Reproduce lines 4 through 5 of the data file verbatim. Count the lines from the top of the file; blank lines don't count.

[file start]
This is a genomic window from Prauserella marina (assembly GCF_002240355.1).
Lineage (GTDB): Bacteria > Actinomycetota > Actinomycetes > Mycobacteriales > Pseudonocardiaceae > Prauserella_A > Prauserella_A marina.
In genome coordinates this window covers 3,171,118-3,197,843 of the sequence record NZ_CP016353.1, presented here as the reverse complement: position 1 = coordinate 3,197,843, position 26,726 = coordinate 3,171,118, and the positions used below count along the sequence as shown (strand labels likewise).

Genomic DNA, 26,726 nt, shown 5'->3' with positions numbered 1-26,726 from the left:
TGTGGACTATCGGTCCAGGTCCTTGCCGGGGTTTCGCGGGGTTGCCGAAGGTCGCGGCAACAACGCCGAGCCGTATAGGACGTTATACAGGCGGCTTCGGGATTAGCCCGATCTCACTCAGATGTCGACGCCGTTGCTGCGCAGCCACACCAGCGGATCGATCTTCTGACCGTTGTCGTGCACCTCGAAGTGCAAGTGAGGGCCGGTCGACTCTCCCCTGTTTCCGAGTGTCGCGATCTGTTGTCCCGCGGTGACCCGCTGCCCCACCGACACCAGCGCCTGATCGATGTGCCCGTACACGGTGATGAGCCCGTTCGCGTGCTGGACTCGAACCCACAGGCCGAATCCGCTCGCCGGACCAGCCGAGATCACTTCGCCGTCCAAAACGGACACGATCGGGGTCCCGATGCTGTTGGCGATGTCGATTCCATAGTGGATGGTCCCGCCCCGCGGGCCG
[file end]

Genomic DNA, 26,726 nt, shown 5'->3' with positions numbered 1-26,726 from the left:
TGTGGACTATCGGTCCAGGTCCTTGCCGGGGTTTCGCGGGGTTGCCGAAGGTCGCGGCAACAACGCCGAGCCGTATAGGACGTTATACAGGCGGCTTCGGGATTAGCCCGATCTCACTCAGATGTCGACGCCGTTGCTGCGCAGCCACACCAGCGGATCGATCTTCTGACCGTTGTCGTGCACCTCGAAGTGCAAGTGAGGGCCGGTCGACTCTCCCCTGTTTCCGAGTGTCGCGATCTGTTGTCCCGCGGTGACCCGCTGCCCCACCGACACCAGCGCCTGATCGATGTGCCCGTACACGGTGATGAGCCCGTTCGCGTGCTGGACTCGAACCCACAGGCCGAATCCGCTCGCCGGACCAGCCGAGATCACTTCGCCGTCCAAAACGGACACGATCGGGGTCCCGATGCTGTTGGCGATGTCGATTCCATAGTGGATGGTCCCGCCCCGCGGGCCG